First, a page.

Exploring the Moon - Sally Ride Science

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Exploring the Moon - Sally Ride Science

Explore the Moon Workshop

Explore the Moon Workshop

Water brought to the moon by impacts has recently been discovered. The intense heat of a lunar day creates volatile H2O. These ions are held near the ground by the moon's gravity but eventually settle in cold tracks where the sun does not shine. This is helped by the moon's small tilt of 1.5 degrees to the ecliptic. In the 90s Prospector searched for flux of ions which could be from heavy water. Scientists knew there was Hydrogen but not sure about water. The target for possible water is the Shakelton Crater at the moon's South Pole. Using a radiometer, Diviner could measure temps from 35K to 400K. The topography of this crater was mapped using lasers. It is lighter than surroundings so it is possible there is ice! And where there is water--life!? The lunar interior has no water from it's initial formation from it's meld with planet Earth. Apollo 17 found no water, the rocks have no rust. In 2007 Elberto used instruments of higher sensitivity reported 745 pp H2O. Initially no one believed him. But more and more reports came in from other scientists. Molecular H2O, OH are in the upper few mm. 1 ton of regolith heated to 700o can give 1L of water. Now we are developing another research--GRAIL. Gravity Recovery and Interior Laboratory. GRAIL will measure the earth's gravity using the concept of Doppler Shift (the difference in a sound's frequency depending on whether it is approaching or moving away. Two satellites will traverse the moon (necessary because of the farside of the moon)--one right behind the other. As the first satellite encounters a large mass concentration (mascon) it will speed up and move ahead of the 2nd satellite. This will be determined by a change in radio frequency. Then as it leaves the mascon it will slow down, and yet the 2nd satellite will still be accelerated and will move closer to the 1st. Measurements will be accurate to the micron level. On board, will also be 5 cameras just for education. Students will be able to request that a certain latitude, longitude is photographed--it will take a few hours but the down link time is limited so more like a week or two before students will get photo. Launch is planned for September 2010 with 3 months alloted for travel time. This will save fuel and give engineers time to work with GRAIL before getting to the moon. (We can actually get to the moon in 10 hours, but if we go too fast we shoot right past it!)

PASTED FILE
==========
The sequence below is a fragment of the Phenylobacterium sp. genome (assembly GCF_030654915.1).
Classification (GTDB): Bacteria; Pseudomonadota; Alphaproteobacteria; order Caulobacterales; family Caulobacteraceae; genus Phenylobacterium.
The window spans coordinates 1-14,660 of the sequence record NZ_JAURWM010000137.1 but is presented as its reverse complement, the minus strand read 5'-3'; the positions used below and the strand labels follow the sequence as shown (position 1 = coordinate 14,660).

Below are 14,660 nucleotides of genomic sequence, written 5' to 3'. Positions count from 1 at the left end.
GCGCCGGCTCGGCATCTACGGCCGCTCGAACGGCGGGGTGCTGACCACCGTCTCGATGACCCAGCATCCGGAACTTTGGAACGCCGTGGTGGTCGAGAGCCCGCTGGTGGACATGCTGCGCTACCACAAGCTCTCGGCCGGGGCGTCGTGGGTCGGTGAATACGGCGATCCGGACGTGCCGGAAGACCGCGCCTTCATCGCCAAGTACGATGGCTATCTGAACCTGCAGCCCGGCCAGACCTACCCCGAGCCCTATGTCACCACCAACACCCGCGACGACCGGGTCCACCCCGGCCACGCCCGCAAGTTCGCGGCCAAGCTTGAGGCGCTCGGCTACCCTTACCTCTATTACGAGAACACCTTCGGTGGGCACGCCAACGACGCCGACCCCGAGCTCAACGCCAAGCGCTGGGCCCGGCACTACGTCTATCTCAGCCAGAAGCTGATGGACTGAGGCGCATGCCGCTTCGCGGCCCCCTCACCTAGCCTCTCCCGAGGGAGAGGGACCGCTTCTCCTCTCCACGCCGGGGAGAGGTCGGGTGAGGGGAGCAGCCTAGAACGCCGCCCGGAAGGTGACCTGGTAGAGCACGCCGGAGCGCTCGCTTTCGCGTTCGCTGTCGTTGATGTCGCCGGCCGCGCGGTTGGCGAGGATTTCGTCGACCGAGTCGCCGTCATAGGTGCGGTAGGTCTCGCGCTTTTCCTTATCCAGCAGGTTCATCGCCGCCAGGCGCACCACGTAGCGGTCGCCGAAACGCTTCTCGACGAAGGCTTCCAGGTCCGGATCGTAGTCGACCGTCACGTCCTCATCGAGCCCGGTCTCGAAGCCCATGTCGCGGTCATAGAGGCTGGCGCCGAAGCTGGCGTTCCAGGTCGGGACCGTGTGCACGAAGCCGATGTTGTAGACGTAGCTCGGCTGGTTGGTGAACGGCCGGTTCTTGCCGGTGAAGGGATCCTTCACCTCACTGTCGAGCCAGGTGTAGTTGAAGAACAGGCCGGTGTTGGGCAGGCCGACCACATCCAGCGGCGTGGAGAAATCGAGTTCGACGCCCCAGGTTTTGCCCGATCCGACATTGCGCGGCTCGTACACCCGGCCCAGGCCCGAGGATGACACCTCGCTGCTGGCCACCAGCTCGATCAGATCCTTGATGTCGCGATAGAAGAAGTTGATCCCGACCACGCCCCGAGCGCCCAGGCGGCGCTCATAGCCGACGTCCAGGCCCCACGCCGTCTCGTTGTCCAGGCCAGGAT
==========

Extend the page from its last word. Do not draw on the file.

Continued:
New Moon

Old Moon, New Moon - Dr. Maria Zuber, Principle Investigator

Two million years ago humans were looking at the stars. But not until the 60s, after several failed flybys, did we get our first picture by the spacecraft Ranger. Apollo 12 brought back remnants of Surveyor 3 complete with microbes which had survived the extremes of lunar living for 5 years. Rocks brought back from the moon were commonly anorthosite with plagioclase and feldspar. High in aluminum, no iron, or magnesium. Not dark. This makes up much of the lunar crust. Take the mantle and melt to get basalt, melt basalt and the heavier Mg, Fe fall out and we are left with the white rock. Marias are basaltic remains of eruption after the moon's surface cooled. An old surface, the more craters, the older the rocks there. Earth also bombarded by meteorites has had its craters mostly eroded away. But on the moon the only erosion is by another meteorite impact. Satellite pictures still show the lunar lander from Apollo 14 and the tracks of astronauts, but not their golf ball. Parts of the moon is saturated with craters--any new crater must obliviate an old one. The kinetic energy of these impacts has transferred energy to the moon.